7. Your wife has an amazing gift. One of my first jobs was for Petco’s corporate offices, where part of my duties was collections for many of our suppliers. All I can say was that I was terrible at it with a capital T and, thankfully, was moved to return products billing, where my skills were better served. People tend to forget that common courtesy and professionalism can go a long way, as your wife is respected (and feared) in that line of work.

    Liked by 1 person

    1. I agree it is an amazing gift. Doing it for as long as she has…I would have burned out a long time ago. Watching her in action working from home, I can see and hear her courtesy and professionalism is getting more positive results than someone who would take a more confrontational approach.

      Liked by 1 person

  8. That’s great your wife has found her niche. Does she like the old movie “Repo Man”? I always think of that movie whenever collections comes up. Which isn’t often.

    Liked by 1 person

  9. I had to laugh at “she’s used to getting things late…” but I admire her for approaching her job with respect for the “client.” I am glad someone treated her nicely at the holidays. Being a backroom guy for over 40 years, I understand the cookies and lunches heading to other departments.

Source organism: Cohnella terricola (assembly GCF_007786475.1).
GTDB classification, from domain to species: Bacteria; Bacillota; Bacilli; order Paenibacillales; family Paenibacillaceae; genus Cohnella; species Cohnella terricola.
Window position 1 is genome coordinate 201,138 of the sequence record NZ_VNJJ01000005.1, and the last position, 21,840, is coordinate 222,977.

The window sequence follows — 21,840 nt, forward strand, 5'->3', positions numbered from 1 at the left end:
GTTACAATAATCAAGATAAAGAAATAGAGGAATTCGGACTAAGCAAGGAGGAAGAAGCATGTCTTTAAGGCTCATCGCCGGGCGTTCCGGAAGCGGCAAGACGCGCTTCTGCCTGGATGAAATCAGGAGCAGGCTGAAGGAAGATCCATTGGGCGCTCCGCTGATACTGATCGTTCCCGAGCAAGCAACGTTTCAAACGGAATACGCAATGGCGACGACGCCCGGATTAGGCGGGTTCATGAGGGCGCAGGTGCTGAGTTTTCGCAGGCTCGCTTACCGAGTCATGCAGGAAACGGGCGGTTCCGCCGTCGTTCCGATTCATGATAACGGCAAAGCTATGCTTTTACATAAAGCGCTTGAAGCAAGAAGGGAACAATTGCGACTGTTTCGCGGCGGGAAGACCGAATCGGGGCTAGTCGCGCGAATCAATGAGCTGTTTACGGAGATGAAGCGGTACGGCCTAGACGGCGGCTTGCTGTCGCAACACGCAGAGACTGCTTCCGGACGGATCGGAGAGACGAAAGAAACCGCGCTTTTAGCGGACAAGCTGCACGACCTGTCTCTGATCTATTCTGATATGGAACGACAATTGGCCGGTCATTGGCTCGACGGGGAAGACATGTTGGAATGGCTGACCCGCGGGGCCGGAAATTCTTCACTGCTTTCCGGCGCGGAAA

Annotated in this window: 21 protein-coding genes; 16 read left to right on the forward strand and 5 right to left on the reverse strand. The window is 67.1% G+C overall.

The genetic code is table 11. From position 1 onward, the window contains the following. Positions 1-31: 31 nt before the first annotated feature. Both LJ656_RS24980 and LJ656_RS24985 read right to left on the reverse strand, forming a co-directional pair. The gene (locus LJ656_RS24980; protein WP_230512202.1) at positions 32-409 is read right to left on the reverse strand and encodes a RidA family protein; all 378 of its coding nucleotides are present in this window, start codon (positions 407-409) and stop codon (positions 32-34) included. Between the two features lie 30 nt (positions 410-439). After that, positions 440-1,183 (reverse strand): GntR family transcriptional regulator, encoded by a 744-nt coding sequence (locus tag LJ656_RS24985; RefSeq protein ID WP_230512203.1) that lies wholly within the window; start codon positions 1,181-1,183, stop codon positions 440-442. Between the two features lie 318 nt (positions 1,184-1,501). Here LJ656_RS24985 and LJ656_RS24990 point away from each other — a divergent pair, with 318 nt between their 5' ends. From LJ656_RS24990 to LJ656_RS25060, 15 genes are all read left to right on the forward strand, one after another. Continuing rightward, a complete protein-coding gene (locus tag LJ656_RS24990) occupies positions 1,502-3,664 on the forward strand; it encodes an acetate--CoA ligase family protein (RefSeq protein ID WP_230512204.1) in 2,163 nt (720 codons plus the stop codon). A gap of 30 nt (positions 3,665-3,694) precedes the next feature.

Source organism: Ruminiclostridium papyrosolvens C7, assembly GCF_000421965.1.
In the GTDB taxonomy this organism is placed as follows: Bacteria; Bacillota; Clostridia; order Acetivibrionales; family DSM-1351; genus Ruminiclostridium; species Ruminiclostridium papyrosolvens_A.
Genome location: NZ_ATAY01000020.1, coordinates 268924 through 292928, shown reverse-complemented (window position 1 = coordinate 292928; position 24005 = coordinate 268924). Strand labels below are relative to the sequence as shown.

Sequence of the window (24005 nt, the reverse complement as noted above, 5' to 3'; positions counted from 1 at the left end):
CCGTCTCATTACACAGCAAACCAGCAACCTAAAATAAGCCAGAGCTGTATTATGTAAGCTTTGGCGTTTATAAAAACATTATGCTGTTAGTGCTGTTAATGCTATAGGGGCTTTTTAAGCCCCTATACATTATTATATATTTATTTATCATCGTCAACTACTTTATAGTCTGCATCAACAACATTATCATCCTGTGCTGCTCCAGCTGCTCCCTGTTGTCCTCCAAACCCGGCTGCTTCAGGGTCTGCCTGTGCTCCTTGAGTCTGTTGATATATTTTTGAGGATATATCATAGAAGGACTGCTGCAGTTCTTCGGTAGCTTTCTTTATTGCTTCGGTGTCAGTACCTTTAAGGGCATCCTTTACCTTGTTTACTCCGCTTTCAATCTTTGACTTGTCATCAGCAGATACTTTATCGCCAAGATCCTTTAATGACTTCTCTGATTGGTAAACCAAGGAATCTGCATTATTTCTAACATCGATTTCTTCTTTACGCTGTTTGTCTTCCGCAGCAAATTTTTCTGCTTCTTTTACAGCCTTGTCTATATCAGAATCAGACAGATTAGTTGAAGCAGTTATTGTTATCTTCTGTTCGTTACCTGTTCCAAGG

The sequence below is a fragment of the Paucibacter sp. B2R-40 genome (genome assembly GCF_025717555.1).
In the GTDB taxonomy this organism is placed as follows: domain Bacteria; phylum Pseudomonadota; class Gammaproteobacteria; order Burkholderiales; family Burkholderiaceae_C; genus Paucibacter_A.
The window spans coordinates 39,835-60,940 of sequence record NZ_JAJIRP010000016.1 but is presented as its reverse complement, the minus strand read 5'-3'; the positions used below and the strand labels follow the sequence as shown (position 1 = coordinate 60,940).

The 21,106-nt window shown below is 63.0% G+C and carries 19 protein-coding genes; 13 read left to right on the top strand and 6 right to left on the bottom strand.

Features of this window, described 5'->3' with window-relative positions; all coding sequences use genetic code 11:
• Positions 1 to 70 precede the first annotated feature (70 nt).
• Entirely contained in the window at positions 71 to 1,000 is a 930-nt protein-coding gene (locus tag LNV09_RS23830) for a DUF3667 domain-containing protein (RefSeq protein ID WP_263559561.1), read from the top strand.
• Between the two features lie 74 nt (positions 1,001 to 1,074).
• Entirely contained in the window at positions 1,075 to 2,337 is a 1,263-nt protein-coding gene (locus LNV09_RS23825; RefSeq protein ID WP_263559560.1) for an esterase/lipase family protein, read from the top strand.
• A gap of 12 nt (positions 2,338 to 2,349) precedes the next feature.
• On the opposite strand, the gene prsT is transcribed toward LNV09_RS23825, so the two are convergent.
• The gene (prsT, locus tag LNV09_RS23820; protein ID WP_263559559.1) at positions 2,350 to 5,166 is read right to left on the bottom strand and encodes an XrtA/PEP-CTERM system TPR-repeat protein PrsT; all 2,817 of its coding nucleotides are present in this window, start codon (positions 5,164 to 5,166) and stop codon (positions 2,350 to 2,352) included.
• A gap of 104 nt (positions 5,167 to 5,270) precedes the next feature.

Liked by 1 person

  10. It sounds like your wife knows her business, Bruce! It must be such a tough job though and I can definitely see why many would try and imagine themselves in her shoes and quit quite quickly. I do love that act of kindness by that one person who you don’t expect to contact you though. It must’ve made both of your days. Have a good one, Bruce!

    Liked by 1 person

  11. Lulu: “It’s good to be good at your job! Especially when that job involves getting money your company wouldn’t get otherwise! That has to be at least as important as sales and marketing!”
    Java Bean: “It seems like that person who misses talking to your wife could make sure they get to talk to her again soon just by buying some stuff and not paying for it!”

    Like

  12. I don’t think I’d be very good at that job, Bruce. Firmness isn’t really my forte, and when I worked in sales, I would get exasperated by huge successful organizations that made a point of never paying for anything on time. But how wonderful that your wife was not only good at her job but well-respected… and even missed! That gift was very thoughtful. She must have felt wonderful. 😀

    Liked by 1 person

  13. Fascinating article. The business part of business is generally misunderstood. Dealing with clients is an art in itself. You want to keep them close even when they threaten to make an enemy of you. She will never be out of a job. Those are a particular set of skills, to quote a friendly hit man.

    Liked by 1 person

  14. Indeed, it was quite nice, but we’re glad to resume the regular chaos and hunker down with winter for a while. I think we all do best with a regular routine and monitoring errant chewing on wrapping paper/decor doesn’t really fall in that category. Now I can focus on seed magazines and sprucing up the garden with each minute of extra daylight.

    Liked by 1 person